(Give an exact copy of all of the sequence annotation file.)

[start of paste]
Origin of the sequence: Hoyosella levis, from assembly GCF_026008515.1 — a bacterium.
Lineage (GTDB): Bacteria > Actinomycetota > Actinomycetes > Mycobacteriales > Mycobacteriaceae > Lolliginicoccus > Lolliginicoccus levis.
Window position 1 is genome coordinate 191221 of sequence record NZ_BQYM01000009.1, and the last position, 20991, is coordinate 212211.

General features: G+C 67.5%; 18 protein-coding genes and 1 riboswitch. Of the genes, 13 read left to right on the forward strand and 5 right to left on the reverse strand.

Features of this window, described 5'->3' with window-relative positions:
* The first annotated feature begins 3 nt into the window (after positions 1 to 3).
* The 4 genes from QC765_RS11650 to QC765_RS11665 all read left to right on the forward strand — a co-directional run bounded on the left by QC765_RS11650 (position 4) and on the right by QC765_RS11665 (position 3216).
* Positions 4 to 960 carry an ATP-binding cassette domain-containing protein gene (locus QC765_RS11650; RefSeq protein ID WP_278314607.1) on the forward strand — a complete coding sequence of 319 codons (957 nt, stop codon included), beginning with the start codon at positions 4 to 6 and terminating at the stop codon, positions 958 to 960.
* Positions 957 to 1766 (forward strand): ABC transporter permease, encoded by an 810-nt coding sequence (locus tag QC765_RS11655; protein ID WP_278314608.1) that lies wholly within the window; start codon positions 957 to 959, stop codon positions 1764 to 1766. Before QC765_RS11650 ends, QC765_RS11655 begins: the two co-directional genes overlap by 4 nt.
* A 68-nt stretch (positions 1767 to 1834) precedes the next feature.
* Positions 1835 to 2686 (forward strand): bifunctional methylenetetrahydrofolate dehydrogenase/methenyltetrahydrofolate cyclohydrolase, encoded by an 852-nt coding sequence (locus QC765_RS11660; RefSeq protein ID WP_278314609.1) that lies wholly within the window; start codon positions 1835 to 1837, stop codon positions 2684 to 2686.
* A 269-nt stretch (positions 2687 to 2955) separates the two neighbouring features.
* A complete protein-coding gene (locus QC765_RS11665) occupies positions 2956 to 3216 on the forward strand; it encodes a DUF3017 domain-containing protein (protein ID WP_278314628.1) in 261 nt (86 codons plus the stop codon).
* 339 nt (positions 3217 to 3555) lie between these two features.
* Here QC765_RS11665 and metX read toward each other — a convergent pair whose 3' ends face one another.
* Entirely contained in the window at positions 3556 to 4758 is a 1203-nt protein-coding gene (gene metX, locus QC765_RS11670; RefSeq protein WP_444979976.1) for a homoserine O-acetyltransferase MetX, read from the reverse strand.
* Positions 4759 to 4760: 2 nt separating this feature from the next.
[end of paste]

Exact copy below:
Origin of the sequence: Hoyosella levis, from assembly GCF_026008515.1 — a bacterium.
Lineage (GTDB): Bacteria > Actinomycetota > Actinomycetes > Mycobacteriales > Mycobacteriaceae > Lolliginicoccus > Lolliginicoccus levis.
Window position 1 is genome coordinate 191221 of sequence record NZ_BQYM01000009.1, and the last position, 20991, is coordinate 212211.

General features: G+C 67.5%; 18 protein-coding genes and 1 riboswitch. Of the genes, 13 read left to right on the forward strand and 5 right to left on the reverse strand.

Features of this window, described 5'->3' with window-relative positions:
* The first annotated feature begins 3 nt into the window (after positions 1 to 3).
* The 4 genes from QC765_RS11650 to QC765_RS11665 all read left to right on the forward strand — a co-directional run bounded on the left by QC765_RS11650 (position 4) and on the right by QC765_RS11665 (position 3216).
* Positions 4 to 960 carry an ATP-binding cassette domain-containing protein gene (locus QC765_RS11650; RefSeq protein ID WP_278314607.1) on the forward strand — a complete coding sequence of 319 codons (957 nt, stop codon included), beginning with the start codon at positions 4 to 6 and terminating at the stop codon, positions 958 to 960.
* Positions 957 to 1766 (forward strand): ABC transporter permease, encoded by an 810-nt coding sequence (locus tag QC765_RS11655; protein ID WP_278314608.1) that lies wholly within the window; start codon positions 957 to 959, stop codon positions 1764 to 1766. Before QC765_RS11650 ends, QC765_RS11655 begins: the two co-directional genes overlap by 4 nt.
* A 68-nt stretch (positions 1767 to 1834) precedes the next feature.
* Positions 1835 to 2686 (forward strand): bifunctional methylenetetrahydrofolate dehydrogenase/methenyltetrahydrofolate cyclohydrolase, encoded by an 852-nt coding sequence (locus QC765_RS11660; RefSeq protein ID WP_278314609.1) that lies wholly within the window; start codon positions 1835 to 1837, stop codon positions 2684 to 2686.
* A 269-nt stretch (positions 2687 to 2955) separates the two neighbouring features.
* A complete protein-coding gene (locus QC765_RS11665) occupies positions 2956 to 3216 on the forward strand; it encodes a DUF3017 domain-containing protein (protein ID WP_278314628.1) in 261 nt (86 codons plus the stop codon).
* 339 nt (positions 3217 to 3555) lie between these two features.
* Here QC765_RS11665 and metX read toward each other — a convergent pair whose 3' ends face one another.
* Entirely contained in the window at positions 3556 to 4758 is a 1203-nt protein-coding gene (gene metX, locus QC765_RS11670; RefSeq protein WP_444979976.1) for a homoserine O-acetyltransferase MetX, read from the reverse strand.
* Positions 4759 to 4760: 2 nt separating this feature from the next.